Standing today at the juncture for over 40 minutes looking for a “bike” to take me home, I realized that these transporters are one of the unfairly treated ones. All the bikes I called and whistled at refused to heed my call and in annoyance, I said some unkind words to a few. Other times, we say these unkind words because we feel they call exorbitant prices, we forget that these people also have families to feed, fees and bills to pay. Let me even ask, “how easy is it to manoeuvre a machine across stony roads, dusty roads” And then you say their prices are high? A few days ago, I had to leave home at five because I had to deliver some goods to Ibadan, I stood at the bus stop and it surprised me to see that there were little or no okada men in the road. I wondered where they were when I needed them and I realized that I was one of those who took bike men for granted. I had forgotten the effort it took me to rise from the bed in that cruelly cold weather, yet, I expected to see bike men on the road just because I felt that was where they were born to be. We expect them to carry us at very low prices, we expect us to carry us into the bush even if it is not conducive for them, when we keep late nights, we expect them to still be on the road to cater for your transportation.
Think about that day you had a bus to catch and you were running late, it was that bike-man that got you to the park right in time, think about that time you went visiting your “ppa” for the first time, it was that bike man you asked when you were stranded and he told you he could take you to your destination, think about that time when your boss didn’t let you leave work early, you got to your stop at almost eleven in the night, it was that bike-man that saved you just in the nick of time when those street hooligans were almost surrounding you and took you home, what of those times you couldn’t be bothered to sit in an overstuffed bus, it was that bike-man and his bike that took welcomed you for a fee.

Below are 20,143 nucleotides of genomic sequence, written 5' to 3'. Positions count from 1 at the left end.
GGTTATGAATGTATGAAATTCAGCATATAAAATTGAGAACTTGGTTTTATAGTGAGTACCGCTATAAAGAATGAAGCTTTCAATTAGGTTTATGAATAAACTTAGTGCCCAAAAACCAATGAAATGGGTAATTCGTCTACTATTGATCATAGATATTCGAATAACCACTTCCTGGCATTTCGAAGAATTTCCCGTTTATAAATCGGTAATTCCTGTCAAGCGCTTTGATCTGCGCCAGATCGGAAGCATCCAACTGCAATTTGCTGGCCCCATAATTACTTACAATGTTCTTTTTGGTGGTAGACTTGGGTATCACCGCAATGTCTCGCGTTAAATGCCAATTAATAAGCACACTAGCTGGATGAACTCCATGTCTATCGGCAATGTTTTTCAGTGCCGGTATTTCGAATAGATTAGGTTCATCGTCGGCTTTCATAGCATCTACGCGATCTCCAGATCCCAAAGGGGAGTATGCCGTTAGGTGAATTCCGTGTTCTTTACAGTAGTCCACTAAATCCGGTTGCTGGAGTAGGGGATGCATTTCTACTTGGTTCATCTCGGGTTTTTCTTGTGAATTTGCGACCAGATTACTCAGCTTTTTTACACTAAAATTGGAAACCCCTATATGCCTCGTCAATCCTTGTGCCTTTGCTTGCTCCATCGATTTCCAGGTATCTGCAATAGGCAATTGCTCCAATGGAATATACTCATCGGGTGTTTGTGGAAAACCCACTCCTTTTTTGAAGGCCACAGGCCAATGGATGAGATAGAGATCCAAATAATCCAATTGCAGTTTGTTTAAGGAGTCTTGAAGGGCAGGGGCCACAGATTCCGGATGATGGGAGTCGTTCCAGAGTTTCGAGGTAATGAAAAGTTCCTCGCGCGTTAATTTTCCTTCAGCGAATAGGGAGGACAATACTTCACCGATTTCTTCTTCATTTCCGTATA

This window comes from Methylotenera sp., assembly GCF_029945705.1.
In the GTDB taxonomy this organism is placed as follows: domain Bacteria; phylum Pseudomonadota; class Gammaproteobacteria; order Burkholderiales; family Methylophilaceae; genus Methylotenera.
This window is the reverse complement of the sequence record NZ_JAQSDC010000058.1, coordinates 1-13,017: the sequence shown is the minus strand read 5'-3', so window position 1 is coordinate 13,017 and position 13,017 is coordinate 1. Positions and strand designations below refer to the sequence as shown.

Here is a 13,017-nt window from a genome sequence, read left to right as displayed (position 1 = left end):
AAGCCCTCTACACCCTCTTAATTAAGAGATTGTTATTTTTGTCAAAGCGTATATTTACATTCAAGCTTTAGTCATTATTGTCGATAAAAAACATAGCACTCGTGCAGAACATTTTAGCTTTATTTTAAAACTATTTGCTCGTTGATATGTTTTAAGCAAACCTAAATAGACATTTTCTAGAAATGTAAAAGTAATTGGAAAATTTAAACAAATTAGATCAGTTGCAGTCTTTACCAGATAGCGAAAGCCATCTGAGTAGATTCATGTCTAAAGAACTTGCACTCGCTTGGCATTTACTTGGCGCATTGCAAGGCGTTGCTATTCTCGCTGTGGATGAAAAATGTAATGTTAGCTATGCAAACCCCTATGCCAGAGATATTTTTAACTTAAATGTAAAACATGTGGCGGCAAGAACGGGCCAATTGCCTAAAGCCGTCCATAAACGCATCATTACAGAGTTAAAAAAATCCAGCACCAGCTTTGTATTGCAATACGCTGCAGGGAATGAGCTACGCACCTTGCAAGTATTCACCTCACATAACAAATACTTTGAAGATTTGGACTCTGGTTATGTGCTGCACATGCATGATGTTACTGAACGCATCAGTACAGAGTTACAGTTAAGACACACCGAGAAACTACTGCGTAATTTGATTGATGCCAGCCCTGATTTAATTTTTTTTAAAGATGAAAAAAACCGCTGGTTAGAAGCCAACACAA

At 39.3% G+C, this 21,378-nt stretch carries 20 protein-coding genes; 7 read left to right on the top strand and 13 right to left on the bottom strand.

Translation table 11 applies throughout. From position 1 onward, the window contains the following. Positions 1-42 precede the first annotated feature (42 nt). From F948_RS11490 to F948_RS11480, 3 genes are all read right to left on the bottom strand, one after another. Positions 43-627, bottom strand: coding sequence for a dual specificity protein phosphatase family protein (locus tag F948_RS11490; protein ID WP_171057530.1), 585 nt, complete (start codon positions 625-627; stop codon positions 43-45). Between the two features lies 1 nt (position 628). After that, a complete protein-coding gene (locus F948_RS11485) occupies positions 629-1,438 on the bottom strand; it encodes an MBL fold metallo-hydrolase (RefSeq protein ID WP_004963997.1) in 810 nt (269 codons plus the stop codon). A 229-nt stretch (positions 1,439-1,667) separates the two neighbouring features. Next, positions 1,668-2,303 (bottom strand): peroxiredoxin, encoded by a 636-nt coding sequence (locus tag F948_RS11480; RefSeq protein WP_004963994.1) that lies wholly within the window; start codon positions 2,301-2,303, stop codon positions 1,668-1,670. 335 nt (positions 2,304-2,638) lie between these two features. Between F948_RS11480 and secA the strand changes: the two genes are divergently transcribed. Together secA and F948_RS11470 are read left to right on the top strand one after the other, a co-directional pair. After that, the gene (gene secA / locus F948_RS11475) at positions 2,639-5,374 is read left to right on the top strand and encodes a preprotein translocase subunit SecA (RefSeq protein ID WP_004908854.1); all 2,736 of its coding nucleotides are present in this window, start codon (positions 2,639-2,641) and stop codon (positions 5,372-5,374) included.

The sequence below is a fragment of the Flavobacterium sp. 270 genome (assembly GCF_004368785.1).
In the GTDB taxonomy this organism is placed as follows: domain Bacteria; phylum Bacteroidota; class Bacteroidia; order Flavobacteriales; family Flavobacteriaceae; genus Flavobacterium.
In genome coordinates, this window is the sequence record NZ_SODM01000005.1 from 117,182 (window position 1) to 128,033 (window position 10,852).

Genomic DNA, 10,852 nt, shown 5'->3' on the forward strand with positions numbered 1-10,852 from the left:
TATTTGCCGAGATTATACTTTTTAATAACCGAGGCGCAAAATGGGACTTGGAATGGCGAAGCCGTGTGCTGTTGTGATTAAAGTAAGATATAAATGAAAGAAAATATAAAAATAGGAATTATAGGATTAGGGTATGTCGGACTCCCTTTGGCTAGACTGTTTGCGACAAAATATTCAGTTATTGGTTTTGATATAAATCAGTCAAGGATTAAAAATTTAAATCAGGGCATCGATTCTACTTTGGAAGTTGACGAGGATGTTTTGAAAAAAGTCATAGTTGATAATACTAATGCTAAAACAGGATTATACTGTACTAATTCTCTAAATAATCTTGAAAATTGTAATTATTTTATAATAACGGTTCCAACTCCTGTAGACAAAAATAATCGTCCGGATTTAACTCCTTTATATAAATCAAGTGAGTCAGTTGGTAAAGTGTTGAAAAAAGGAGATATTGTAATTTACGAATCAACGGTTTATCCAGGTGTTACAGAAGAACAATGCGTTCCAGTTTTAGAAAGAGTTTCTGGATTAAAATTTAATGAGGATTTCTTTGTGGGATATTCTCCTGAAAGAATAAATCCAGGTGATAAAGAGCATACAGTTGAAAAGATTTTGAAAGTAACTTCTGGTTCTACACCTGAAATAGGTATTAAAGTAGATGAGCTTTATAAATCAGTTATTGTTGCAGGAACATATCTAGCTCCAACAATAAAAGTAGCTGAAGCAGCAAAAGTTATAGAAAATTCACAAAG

They are there, in the cold, in the sun, in the rain, in the dark, in the early hours of the day, just like those serving their father’s land, waiting for you, beckoning to you. Think about the union fee they pay at all those stops and how sometimes, they find it difficult to meet up and then learn to appreciate them more. At times, they are more than you think they are. When you think of yourselves, think of them! Think of the bike-men, think of the Okada-men!
To the “Okada-men”